Tony Blair launches self-help book
22 Mar 2005
Self-help books have always been unfathomably popular. Work-shy people always on the lookout for a quick fix, however spurious, gobble up anything that promises the world from the comfort of your armchair. First it was the Atkins Diet, then it was Paul McKenna, and now it's Tony Blair, with his new tome: 'How to deal with problems: the Tony Blair way'.
Spotting a bandwagon he had yet to jump upon, Tony has hit the advice literature market with pre-election aplomb.
Among the many alternatives available to someone with a lot of problems to deal with, the best way, Tony tells us, is to "draw a line under it and move on". This brilliant strategy has served Tony well throughout his time as one of the most powerful men on the planet. Cocked-up? Faced with unanswerable accusations? Trouble finding those pesky weapons of mass destruction? Worry no more: simply tell everyone that it's in the past, and you don't even have to apologise.
Ruthlessly harnessing the dynamic, vicissitudinary nature of politics, Tony informs us, one can claim that anything is acceptable in time, given the general public's penchant for forgetfulness and submissive credulity towards authoritative figures. Through the correct usage of political gibberish and gimmickry, even the most hypocritical, ruinous and downright calamitous policies can be passed off on the masses; failing that, subtle exploitation of the art of obfuscation can successfully keep even the most politically aware people in the dark.
For example: Should you find that you've made a bold statement that has turned out to be palpably bollocks and you don't want to admit it, Tony can help you. Simply gradually change the emphasis of said statement to bring it more in to line with public opinion. "When you think you've got the hang of it, test yourself: see if you can turn 'imminent danger' into 'bad man out' in a fortnight or less. If you get stuck, try using the word 'passionately' a lot, and making overtly sincere hand gestures: master these and you can achieve anything."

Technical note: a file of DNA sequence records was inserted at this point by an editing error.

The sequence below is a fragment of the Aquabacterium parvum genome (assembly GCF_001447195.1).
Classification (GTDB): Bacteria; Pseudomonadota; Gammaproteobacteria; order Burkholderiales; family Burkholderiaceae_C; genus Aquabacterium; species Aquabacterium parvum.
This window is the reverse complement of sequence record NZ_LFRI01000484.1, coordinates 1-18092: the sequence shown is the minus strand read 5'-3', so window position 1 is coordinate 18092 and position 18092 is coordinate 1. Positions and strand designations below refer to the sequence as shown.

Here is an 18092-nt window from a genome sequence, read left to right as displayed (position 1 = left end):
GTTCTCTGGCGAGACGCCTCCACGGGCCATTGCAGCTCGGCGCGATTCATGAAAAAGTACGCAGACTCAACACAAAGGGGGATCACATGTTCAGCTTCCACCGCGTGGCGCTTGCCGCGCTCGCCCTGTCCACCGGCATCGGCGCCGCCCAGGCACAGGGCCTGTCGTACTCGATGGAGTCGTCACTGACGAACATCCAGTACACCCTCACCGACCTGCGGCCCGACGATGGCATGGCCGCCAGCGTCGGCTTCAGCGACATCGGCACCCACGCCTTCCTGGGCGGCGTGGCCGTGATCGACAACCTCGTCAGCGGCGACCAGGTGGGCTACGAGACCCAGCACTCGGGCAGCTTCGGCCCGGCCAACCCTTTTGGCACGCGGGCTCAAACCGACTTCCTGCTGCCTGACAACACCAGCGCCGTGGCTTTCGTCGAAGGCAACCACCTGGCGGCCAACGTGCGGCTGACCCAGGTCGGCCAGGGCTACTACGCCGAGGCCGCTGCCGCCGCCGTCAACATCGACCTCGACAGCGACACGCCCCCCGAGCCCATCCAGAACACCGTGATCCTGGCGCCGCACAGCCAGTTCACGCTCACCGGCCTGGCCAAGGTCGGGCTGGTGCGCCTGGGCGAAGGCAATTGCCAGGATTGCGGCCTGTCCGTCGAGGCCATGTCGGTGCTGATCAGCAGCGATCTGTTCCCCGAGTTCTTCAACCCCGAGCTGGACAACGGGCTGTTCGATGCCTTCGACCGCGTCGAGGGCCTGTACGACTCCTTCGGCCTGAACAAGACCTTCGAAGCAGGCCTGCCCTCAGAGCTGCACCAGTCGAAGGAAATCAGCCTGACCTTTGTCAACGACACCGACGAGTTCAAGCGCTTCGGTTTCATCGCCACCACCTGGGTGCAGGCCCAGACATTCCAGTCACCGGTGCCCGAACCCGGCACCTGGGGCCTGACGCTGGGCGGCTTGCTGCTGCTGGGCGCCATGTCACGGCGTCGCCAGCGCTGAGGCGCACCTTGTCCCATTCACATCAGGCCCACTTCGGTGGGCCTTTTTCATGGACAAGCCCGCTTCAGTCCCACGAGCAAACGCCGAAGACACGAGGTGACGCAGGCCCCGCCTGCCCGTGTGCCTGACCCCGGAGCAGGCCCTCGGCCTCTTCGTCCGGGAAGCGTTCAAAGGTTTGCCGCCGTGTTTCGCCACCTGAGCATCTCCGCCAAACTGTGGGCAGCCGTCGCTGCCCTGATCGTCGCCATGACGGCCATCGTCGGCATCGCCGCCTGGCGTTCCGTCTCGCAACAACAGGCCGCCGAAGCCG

As Mr Blair admits, all this is a lot easier when you're in a powerful position unhindered by any meaningful opposition. Those without such luxuries need not fear however, for TB has some helping hints on getting to the top too.
These include: laughing off all others' suggestions, giving the impression to an unwittingly public that only you know what you're talking about; subsequently rebranding the most sensible of these suggestions as your own and finally rebranding them back again when you've messed them up.
As Alastair Campbell's foreword says: "Tony is all things to all people. Men want to be him, women want to be with him. Through the help of this book, you too can learn the skills of self-delusion and the sacred ancient 'Art of Lying without Lying'."
Reports that the book's working title was 'How to win friends and influence people' have been denied.